How well did we do? A look back at our 2014 predictions

A review of the six ICT/tech trends we anticipated would be evident in the Caribbean in 2014.

At the beginning of 2014, we published six trends we believed would become more evident in the Caribbean during the year. On this the last day of 2014, it is opportune for us to review our predictions and determine how well we did.

1. Online privacy is taken even more seriously

Though there might not have been any major announcement in the region to suggest unequivocally that online privacy is being taken seriously, it can be argued that there has been even greater awareness of it, and its importance. However, earlier in the year and continuing with the focus on the United States (US) and allegations of unauthorised surveillance that it had been conducting in a number if countries worldwide, there were reports that the US had been spying in the Bahamas. Hence it is entirely possible that other Caribbean countries may have been subject to similar activities, but it not clear the extent to which they have taken this matter seriously and what steps, if any, have been introduced to better safeguard citizens’ privacy.

2. Clearer direction on addressing cybercrime and cybersecurity

Over the past year, there have been a number of reports of government ministries or agencies, along with high profile organisations across the region, being subject some kind of network breach. Frequently, the incident was seemingly benign, such as defacement of websites; but in a few, services to the public were affected. As the awareness of the Caribbean’s vulnerability to these activities increases, countries appear to be becoming more proactive on cybercrime and cybersecurity. For example, in keeping with our cybersecurity health care snapshot, more countries are reportedly in the process of preparing national cybersecurity policies or strategies, and either have established, or are in the process of establishing, a Computer Security Incident Response Team (CSIRT) or Computer Incident Response Team (CIRT).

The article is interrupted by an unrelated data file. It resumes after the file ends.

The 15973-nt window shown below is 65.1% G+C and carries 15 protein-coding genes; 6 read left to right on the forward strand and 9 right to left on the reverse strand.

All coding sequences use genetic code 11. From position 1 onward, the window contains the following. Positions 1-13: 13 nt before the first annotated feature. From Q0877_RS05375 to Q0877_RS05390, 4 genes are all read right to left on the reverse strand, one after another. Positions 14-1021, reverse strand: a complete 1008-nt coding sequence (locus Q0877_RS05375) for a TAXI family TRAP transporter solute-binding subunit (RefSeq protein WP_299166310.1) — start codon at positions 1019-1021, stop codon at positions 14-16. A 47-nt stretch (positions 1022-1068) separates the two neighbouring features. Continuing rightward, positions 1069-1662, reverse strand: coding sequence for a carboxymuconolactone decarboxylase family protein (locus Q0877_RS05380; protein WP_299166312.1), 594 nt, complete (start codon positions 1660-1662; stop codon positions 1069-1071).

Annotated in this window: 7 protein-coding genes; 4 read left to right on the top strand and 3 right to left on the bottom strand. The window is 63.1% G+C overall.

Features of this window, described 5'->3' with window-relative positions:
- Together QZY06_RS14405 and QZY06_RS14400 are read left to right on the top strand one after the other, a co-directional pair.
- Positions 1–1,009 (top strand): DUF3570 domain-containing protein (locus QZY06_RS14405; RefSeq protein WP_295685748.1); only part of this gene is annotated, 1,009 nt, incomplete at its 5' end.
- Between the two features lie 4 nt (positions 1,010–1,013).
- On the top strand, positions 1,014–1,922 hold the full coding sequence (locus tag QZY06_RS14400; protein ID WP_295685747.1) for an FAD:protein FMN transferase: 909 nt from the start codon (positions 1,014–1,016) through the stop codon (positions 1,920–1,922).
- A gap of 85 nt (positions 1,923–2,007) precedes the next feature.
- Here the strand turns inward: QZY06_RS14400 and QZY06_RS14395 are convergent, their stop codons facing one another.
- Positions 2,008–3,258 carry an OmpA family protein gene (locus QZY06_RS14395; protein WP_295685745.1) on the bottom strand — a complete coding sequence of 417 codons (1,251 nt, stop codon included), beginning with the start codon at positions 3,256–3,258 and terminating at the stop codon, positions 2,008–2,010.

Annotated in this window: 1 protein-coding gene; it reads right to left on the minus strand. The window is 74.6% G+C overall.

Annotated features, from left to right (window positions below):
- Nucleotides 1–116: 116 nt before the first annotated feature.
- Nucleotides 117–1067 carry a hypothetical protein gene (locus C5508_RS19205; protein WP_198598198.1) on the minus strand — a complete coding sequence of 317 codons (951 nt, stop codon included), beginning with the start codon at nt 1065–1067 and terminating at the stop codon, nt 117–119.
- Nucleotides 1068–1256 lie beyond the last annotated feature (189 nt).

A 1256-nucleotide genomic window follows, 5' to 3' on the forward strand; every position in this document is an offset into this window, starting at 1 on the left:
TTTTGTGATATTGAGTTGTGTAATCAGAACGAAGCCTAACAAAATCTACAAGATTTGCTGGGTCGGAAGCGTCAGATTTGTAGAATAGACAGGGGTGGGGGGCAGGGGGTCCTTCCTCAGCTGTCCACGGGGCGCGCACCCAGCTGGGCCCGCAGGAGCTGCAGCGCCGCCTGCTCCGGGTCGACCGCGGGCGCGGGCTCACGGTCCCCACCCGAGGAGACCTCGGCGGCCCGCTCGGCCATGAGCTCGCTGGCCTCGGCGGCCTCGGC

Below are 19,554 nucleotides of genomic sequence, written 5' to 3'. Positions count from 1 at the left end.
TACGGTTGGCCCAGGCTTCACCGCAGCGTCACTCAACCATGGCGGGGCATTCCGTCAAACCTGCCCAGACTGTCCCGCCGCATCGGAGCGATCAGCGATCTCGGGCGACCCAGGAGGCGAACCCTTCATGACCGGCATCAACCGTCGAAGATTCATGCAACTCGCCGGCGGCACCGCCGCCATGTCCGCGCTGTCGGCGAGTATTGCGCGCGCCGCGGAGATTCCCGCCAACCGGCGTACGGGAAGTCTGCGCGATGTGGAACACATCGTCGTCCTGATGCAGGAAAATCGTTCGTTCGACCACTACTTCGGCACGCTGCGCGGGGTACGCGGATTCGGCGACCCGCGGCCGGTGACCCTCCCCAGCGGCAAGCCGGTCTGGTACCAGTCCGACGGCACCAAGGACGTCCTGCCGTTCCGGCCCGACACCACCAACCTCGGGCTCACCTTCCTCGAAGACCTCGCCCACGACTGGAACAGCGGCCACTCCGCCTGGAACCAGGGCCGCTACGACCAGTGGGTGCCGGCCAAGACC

Having said this, the recent spate of government website defacements in Jamaica (Source: Jamaica Observer) may still be highlighting the urgency of the situation and the fact that greater effort in needed. It therefore remains to be seen how countries across the region continue to address this longstanding but crucial problem.

3. Greater emphasis on broadband, especially mobile broadband

Continuing from previous years, there were regular reports during 2014 of network upgrades being conducted across the Caribbean. For example Long Term Evolution (LTE) was rolled out recently in countries such as the Bahamas, Dominica and Saint Kitts and Nevis.

However, the more telling information was revealed in our latest (2014) mobile/cellular data spend and affordability across the region, where, generally and among other things,

  • the number of plans available had increased, potentially offering consumers a wider choice to suit their needs and budgets
  • the caps on the data plans had increased considerably since our 2013 review
  • prices had fallen since the last assessment, and correspondingly
  • some of the plans would have become more affordable for consumers.

4. More aggressive and innovative use of social media

Though it might be difficult to truly assess this prediction, there may be some anecdotal evidence of even greater use of social media across the Caribbean society. For example, many high profile figures in the region, well known organisations, such as Digicel, along with Average Joes, participated in the Ice Bucket Challenge, which originated with the ALS (amyotrophic lateral sclerosis, also know as “Lou Gehrig’s Disease”) Association in the US. In many instances challenges were recorded – and posted on YouTube – thereby raising the visibility of the disease, but also facilitating increased participation in social media, and support for the Association.

Were there any instances in the Caribbean this year where there was innovative use of social media?

5. Increased use of cloud services and data centres

Again, this trend would be difficult to measure, outside of general observations that have been made. However, Caribbean economies have continued to struggle; hence for many organisations, they still needed to maintain and even step up their cost management initiatives. The use of cloud services and data centres would allow organisations to avoid considerable upfront costs investing in software, hardware, infrastructure, etc., and instead opt to be charged based on actual usage.

6. Wider use and application of mobile/portable devices

In a region where prepaid services are preferred, and the proliferation of mobile/cellular devices is already well established, there have been a few reports of even more take up of smartphones. For example, in this week’s news roundup, it was reported that Digicel had sold over 60,000 smartphone in Jamaica alone in the month of November (Source: Jamaica Observer). As it relates to tablet computers, similar data might not be readily available. However, we can also point to the tablet-in-schools initiatives that continue to be implemented across the region. These programmes not only aim to improve teaching and learning experience in the classroom, but also ensure that the youth population are proficient in technology and are well positioned to harness it for the betterment of their individual countries and the region as a whole.


Is there anything we missed? What topics or issues do you think were big in 2014?


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